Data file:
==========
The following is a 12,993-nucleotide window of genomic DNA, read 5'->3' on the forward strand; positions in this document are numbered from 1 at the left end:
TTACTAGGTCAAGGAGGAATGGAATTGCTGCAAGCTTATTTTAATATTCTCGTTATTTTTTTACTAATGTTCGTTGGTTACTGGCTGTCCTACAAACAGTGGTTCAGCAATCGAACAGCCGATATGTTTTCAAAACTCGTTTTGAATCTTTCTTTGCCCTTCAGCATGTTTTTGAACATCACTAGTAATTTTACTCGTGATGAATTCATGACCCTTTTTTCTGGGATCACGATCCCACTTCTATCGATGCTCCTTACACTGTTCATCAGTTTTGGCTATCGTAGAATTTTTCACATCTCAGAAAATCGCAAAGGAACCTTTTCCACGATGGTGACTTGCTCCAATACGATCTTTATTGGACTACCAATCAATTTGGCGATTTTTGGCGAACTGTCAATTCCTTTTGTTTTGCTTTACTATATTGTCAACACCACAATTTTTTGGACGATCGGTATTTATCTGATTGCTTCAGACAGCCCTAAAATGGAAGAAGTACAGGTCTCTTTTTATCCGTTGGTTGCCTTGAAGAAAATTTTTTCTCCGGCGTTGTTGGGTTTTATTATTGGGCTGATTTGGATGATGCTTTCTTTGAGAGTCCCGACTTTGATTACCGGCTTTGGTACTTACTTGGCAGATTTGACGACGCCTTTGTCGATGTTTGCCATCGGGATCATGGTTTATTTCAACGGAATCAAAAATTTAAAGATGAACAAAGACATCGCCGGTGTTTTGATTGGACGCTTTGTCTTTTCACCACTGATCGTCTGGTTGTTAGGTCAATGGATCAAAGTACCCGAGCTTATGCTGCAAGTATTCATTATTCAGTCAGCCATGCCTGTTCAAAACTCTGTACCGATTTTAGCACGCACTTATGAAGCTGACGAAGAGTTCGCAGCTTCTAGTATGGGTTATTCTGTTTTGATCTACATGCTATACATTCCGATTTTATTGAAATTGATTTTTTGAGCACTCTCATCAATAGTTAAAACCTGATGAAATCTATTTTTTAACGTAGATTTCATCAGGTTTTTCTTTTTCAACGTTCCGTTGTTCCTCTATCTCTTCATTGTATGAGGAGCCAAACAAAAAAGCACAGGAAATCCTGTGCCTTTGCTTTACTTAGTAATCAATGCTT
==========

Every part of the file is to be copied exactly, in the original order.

The following is a 12,993-nucleotide window of genomic DNA, read 5'->3' on the forward strand; positions in this document are numbered from 1 at the left end:
TTACTAGGTCAAGGAGGAATGGAATTGCTGCAAGCTTATTTTAATATTCTCGTTATTTTTTTACTAATGTTCGTTGGTTACTGGCTGTCCTACAAACAGTGGTTCAGCAATCGAACAGCCGATATGTTTTCAAAACTCGTTTTGAATCTTTCTTTGCCCTTCAGCATGTTTTTGAACATCACTAGTAATTTTACTCGTGATGAATTCATGACCCTTTTTTCTGGGATCACGATCCCACTTCTATCGATGCTCCTTACACTGTTCATCAGTTTTGGCTATCGTAGAATTTTTCACATCTCAGAAAATCGCAAAGGAACCTTTTCCACGATGGTGACTTGCTCCAATACGATCTTTATTGGACTACCAATCAATTTGGCGATTTTTGGCGAACTGTCAATTCCTTTTGTTTTGCTTTACTATATTGTCAACACCACAATTTTTTGGACGATCGGTATTTATCTGATTGCTTCAGACAGCCCTAAAATGGAAGAAGTACAGGTCTCTTTTTATCCGTTGGTTGCCTTGAAGAAAATTTTTTCTCCGGCGTTGTTGGGTTTTATTATTGGGCTGATTTGGATGATGCTTTCTTTGAGAGTCCCGACTTTGATTACCGGCTTTGGTACTTACTTGGCAGATTTGACGACGCCTTTGTCGATGTTTGCCATCGGGATCATGGTTTATTTCAACGGAATCAAAAATTTAAAGATGAACAAAGACATCGCCGGTGTTTTGATTGGACGCTTTGTCTTTTCACCACTGATCGTCTGGTTGTTAGGTCAATGGATCAAAGTACCCGAGCTTATGCTGCAAGTATTCATTATTCAGTCAGCCATGCCTGTTCAAAACTCTGTACCGATTTTAGCACGCACTTATGAAGCTGACGAAGAGTTCGCAGCTTCTAGTATGGGTTATTCTGTTTTGATCTACATGCTATACATTCCGATTTTATTGAAATTGATTTTTTGAGCACTCTCATCAATAGTTAAAACCTGATGAAATCTATTTTTTAACGTAGATTTCATCAGGTTTTTCTTTTTCAACGTTCCGTTGTTCCTCTATCTCTTCATTGTATGAGGAGCCAAACAAAAAAGCACAGGAAATCCTGTGCCTTTGCTTTACTTAGTAATCAATGCTT